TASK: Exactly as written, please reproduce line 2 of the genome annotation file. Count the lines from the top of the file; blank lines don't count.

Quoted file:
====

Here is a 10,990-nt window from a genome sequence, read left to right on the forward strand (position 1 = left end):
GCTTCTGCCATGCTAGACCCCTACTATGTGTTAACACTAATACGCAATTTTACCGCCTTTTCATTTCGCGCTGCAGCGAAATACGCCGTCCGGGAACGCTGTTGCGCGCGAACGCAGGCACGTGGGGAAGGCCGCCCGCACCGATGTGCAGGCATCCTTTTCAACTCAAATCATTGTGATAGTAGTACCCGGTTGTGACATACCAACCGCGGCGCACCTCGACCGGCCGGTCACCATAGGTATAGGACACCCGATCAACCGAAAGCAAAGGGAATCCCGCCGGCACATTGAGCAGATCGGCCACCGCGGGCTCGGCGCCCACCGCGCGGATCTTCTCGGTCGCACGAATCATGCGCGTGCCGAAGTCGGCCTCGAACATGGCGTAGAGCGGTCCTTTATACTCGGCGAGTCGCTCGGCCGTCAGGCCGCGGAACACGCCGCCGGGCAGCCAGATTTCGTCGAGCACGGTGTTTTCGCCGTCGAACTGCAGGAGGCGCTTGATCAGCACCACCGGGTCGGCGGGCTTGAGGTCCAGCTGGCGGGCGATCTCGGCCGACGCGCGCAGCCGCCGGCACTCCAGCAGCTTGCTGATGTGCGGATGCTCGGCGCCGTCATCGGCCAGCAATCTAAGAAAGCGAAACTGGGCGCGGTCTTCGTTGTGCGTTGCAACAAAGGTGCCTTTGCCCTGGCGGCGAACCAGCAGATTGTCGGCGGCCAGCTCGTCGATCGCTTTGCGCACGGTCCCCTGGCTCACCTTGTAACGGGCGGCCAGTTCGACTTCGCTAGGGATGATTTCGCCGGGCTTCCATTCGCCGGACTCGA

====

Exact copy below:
GCTTCTGCCATGCTAGACCCCTACTATGTGTTAACACTAATACGCAATTTTACCGCCTTTTCATTTCGCGCTGCAGCGAAATACGCCGTCCGGGAACGCTGTTGCGCGCGAACGCAGGCACGTGGGGAAGGCCGCCCGCACCGATGTGCAGGCATCCTTTTCAACTCAAATCATTGTGATAGTAGTACCCGGTTGTGACATACCAACCGCGGCGCACCTCGACCGGCCGGTCACCATAGGTATAGGACACCCGATCAACCGAAAGCAAAGGGAATCCCGCCGGCACATTGAGCAGATCGGCCACCGCGGGCTCGGCGCCCACCGCGCGGATCTTCTCGGTCGCACGAATCATGCGCGTGCCGAAGTCGGCCTCGAACATGGCGTAGAGCGGTCCTTTATACTCGGCGAGTCGCTCGGCCGTCAGGCCGCGGAACACGCCGCCGGGCAGCCAGATTTCGTCGAGCACGGTGTTTTCGCCGTCGAACTGCAGGAGGCGCTTGATCAGCACCACCGGGTCGGCGGGCTTGAGGTCCAGCTGGCGGGCGATCTCGGCCGACGCGCGCAGCCGCCGGCACTCCAGCAGCTTGCTGATGTGCGGATGCTCGGCGCCGTCATCGGCCAGCAATCTAAGAAAGCGAAACTGGGCGCGGTCTTCGTTGTGCGTTGCAACAAAGGTGCCTTTGCCCTGGCGGCGAACCAGCAGATTGTCGGCGGCCAGCTCGTCGATCGCTTTGCGCACGGTCCCCTGGCTCACCTTGTAACGGGCGGCCAGTTCGACTTCGCTAGGGATGATTTCGCCGGGCTTCCATTCGCCGGACTCGA